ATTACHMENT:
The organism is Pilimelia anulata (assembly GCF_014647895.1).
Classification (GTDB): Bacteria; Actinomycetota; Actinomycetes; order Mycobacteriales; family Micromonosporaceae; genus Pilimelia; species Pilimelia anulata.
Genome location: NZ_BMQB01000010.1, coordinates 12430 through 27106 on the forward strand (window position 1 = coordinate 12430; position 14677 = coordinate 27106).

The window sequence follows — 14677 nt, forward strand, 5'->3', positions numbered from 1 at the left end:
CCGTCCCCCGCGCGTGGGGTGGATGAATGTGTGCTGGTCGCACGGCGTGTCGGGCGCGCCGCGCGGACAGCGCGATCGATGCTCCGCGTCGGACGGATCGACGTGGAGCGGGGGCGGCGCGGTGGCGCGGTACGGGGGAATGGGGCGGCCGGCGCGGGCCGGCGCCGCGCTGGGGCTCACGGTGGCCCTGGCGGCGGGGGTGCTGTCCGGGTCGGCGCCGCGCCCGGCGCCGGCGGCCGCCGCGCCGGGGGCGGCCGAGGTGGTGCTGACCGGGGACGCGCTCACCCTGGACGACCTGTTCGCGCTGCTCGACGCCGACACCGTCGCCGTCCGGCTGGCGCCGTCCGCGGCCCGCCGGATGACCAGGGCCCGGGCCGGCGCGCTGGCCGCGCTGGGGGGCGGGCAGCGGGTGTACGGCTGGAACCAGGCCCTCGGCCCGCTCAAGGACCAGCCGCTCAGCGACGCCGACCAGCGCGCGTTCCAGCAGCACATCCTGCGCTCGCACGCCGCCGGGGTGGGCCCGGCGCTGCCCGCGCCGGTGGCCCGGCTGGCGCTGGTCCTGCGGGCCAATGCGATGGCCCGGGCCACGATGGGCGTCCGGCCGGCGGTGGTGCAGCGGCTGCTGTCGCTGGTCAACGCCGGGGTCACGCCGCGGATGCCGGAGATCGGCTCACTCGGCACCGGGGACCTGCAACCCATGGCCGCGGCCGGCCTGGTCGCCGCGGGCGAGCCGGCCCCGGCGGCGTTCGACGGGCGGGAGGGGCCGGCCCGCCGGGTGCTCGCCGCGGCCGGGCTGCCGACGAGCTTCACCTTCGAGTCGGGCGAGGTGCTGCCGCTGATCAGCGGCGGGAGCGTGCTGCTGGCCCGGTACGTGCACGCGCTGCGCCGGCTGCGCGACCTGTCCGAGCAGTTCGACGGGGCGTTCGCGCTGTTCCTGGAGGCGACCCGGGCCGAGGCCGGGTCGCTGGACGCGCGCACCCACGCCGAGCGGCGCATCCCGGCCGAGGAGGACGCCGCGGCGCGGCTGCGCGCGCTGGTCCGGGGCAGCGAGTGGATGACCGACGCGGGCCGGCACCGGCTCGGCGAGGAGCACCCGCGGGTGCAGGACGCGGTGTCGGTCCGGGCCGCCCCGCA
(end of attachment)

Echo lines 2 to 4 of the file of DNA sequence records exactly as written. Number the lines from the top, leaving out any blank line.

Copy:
Classification (GTDB): Bacteria; Actinomycetota; Actinomycetes; order Mycobacteriales; family Micromonosporaceae; genus Pilimelia; species Pilimelia anulata.
Genome location: NZ_BMQB01000010.1, coordinates 12430 through 27106 on the forward strand (window position 1 = coordinate 12430; position 14677 = coordinate 27106).

The window sequence follows — 14677 nt, forward strand, 5'->3', positions numbered from 1 at the left end: